In Berlin, Sawsan Chebli, the city state’s State Secretary for Federal Affairs and Civic Participation, is putting Governing Mayor Müller in an awkward position. It is not the first time.
Sawsan Chebli is a Twitter star. She keeps on saying what she shares on social media is “private”, but because her official profession is State Secretary for Federal Affairs and Civic Participation, there are people, including inside Red City Hall and in the Berlin House of Representatives, who believe she might be exaggerating a little.
Situation at the House
At the House of Representatives, its members usually do not discuss Tweets, let alone those posted by State Secretaries. Also, people usually do not leave House sessions crying because someone did not like their Tweet. In Sawsan Chebli’s case, this is what happened in September of 2018. In the past years, she has angered people with those online statements of hers.
After neo-Nazis chased foreigners down the street in 2018, Chebli, a Social Democrat (SPD), posted a Tweet saying those who fought against right-wing extremism were not radical enough. She got into a lot of trouble for that one, because of the wording, which may have been insensitive considering the kind of position she holds. But, in this case, she actually may have been right.
Threats and Insults
But the main problem are posts related to the Middle East. Mrs. Chebli is a German citizen of Arabic origin. She claims to be fighting antisemitism among other forms of hatred. This kind of approach is not popular among many Arabs. Therefore, she receives threats and insults on a regular basis, also from Nazis. Chebli keeps on suing the authors of the worst ones.
But there is a contradiction. Usually, persons who claim to be fighting “ALL kinds of antisemitism”, including the Israel-related kind, do not have a personal problem with the tiny and only predominantly Jewish state on the planet. Chebli does. At least this is what some of her “private” Tweets sound like.
In January of 2020, another Tweet of hers backfired. In this case, she clearly crossed the line. A day after the 75th anniversary of the liberation of Auschwitz was observed at the former Nazi death camp, Sawsan Chebly felt the inner urge to post an antisemitic statement as a quote. This was what she tweeted:
„Sure, what happened back then is sad. But when it comes to the return of hatred, the Jews are not entirely innocent. Just look at the settlement policy, the annexation …” I hear this very often, not from Muslims, Arabs or refugees, but from Germans without addendum.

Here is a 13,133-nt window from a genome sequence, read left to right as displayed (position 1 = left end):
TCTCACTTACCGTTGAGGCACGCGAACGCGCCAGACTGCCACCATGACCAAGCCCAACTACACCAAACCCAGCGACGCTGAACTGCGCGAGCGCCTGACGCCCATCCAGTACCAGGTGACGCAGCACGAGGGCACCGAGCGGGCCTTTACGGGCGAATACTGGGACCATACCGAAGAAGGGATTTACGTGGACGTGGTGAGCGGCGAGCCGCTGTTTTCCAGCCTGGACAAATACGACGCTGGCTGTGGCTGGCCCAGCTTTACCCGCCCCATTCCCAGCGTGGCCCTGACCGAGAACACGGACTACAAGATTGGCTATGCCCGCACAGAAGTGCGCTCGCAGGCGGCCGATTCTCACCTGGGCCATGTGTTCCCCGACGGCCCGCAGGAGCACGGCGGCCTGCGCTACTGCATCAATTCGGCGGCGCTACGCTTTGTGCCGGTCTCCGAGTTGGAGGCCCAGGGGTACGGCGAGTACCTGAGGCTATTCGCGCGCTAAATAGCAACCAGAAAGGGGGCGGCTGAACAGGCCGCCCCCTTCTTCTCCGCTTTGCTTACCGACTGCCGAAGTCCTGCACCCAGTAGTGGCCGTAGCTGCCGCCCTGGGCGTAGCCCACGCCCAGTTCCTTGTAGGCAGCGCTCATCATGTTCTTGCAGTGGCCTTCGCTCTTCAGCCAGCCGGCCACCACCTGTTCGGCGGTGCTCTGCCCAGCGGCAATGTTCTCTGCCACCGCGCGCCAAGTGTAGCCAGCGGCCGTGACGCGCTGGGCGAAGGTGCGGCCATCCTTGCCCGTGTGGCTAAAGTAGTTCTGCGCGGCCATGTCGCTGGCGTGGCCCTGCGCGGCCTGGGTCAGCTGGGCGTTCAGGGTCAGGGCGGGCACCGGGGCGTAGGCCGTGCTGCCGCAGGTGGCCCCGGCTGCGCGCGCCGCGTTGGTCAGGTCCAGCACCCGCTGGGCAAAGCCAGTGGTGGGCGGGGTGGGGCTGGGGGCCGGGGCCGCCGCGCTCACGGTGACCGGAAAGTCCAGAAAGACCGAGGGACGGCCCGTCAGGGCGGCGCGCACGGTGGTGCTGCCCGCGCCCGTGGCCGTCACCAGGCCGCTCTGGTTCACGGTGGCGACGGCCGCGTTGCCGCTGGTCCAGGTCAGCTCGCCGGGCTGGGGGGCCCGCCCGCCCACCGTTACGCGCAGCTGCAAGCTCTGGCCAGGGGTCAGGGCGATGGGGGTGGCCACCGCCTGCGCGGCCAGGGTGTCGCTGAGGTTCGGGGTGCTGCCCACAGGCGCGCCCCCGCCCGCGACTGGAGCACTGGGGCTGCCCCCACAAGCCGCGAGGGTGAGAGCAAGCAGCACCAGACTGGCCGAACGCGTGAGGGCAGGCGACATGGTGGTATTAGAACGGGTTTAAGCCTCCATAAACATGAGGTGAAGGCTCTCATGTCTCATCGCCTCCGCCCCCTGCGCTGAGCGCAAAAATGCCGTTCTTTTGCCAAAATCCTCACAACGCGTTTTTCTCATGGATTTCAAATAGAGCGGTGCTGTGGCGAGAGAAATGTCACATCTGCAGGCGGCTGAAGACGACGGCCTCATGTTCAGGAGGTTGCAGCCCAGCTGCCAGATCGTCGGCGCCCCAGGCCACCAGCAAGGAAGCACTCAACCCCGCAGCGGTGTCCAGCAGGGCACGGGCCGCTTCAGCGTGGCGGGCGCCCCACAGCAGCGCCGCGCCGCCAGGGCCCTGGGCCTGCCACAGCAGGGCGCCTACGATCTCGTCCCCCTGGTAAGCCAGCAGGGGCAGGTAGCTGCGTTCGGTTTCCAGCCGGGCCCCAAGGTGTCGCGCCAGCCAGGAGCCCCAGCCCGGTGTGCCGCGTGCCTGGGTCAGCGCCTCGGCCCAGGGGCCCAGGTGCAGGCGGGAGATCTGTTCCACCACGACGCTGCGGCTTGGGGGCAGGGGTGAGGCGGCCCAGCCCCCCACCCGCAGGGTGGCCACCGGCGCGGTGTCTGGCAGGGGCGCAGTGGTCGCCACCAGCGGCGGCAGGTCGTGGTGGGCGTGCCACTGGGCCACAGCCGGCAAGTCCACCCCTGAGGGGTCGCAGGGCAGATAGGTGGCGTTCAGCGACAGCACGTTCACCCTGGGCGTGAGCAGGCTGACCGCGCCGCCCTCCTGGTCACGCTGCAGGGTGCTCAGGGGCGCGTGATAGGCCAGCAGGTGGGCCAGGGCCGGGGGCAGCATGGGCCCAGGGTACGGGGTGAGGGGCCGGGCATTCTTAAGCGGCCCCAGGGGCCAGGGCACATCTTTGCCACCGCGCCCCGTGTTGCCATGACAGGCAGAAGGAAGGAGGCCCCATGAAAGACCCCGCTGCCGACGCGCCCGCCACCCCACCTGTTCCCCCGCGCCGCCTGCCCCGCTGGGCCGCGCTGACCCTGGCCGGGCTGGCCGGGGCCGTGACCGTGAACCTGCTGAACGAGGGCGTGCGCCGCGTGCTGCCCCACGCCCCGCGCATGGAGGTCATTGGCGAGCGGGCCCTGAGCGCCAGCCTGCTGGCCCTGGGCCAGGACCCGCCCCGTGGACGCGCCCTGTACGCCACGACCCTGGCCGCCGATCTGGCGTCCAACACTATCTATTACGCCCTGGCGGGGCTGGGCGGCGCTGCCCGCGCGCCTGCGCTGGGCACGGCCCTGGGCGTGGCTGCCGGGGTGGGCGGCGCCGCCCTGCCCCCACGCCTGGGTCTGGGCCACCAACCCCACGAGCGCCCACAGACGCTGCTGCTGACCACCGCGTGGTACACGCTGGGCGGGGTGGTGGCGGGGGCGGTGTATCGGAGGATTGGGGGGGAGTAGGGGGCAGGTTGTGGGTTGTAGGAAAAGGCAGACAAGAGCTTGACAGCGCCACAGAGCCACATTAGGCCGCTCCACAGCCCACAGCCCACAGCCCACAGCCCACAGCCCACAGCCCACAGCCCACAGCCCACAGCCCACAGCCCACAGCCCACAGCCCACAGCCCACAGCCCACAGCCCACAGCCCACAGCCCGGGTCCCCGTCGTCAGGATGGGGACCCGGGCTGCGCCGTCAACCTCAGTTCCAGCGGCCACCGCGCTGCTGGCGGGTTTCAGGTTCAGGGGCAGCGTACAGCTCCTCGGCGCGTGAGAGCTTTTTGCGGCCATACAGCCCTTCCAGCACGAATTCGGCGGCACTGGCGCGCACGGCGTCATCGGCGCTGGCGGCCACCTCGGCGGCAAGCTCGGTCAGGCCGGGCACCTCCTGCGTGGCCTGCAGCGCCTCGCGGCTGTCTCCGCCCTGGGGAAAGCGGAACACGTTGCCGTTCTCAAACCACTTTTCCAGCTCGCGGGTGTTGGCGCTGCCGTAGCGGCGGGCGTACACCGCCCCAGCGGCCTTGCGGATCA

The conservative opposition at the House of Representatives slammed that Tweet of hers. So did activists who actually fight all kinds of this kind of hatred. Even if the timing for that Tweet would have been ‘better’ it would have been scandalous. Besides, the “sad” thing “happened” decades before any settlements or any Jewish state existed.
Blaming Jews for antisemitism is not exactly a new idea. Not even the original Nazis were the first to do so. But packaging outrageous Nazi content into a quote and spreading it is new indeed, especially when the author of the Tweet says she fights antisemitism. Something was — or is — very wrong here.
According to ‘Die Zeit’, other social media posts of hers have angered people inside Red City Hall, including Governing Mayor Michael Müller. In January of 2019, the publication reported that documentaries about her, or personality interviews on TV, which she seems to love just as much as “private” Tweets, would not be approved by her superiors anymore.
Now there is trouble again, from the perspective of some. Sawsan Chebli is exercising her right to become a candidate for the Berlin Bundestag. Of course her opponents regard the move as a problem. But the real issue is that she wants the same electoral district Governing Mayor Michael Müller picked, namely Charlottenburg-Wilmersdorf.
Müller seems to be drawing the short straw all the time. First he was semi-ousted, when his designated successor suddenly came to a party meeting he attended. Then, when he said he wanted to become a candidate for the Bundestag, he was basically pushed away from his electoral district Tempelhof, where he actually lives, by yet another SPD colleague. And now it is Chebli he is facing.
German-language media quoted her saying she was looking forward to “an open and fair competition for the nomination”. For a long time, she managed to be in the center of the attention more than Müller, at least online. Corona changed this aspect to some extent. What all of this means for the situation in Charlottenburg remains to be seen.
Commitment and Conviction
In her party, it was not a sense of entitlement that tipped the scales, Chebli stated this week, but rather commitment and conviction. As opposed to her antisemitism ‘quote’, it is relatively easy to interpret this statement of hers.
For Michael Müller, things are not easy at all. For a while, he was the most unpopular head of government in any federal state, according to polls, even though he worked hard and performed well almost the time. His left-wing coalition partners did not make things easy for him. Since the Corona crisis started, the Governing Mayor has gained popularity and respect. Now he will have to deal with another Chebli situation, one of a different kind.
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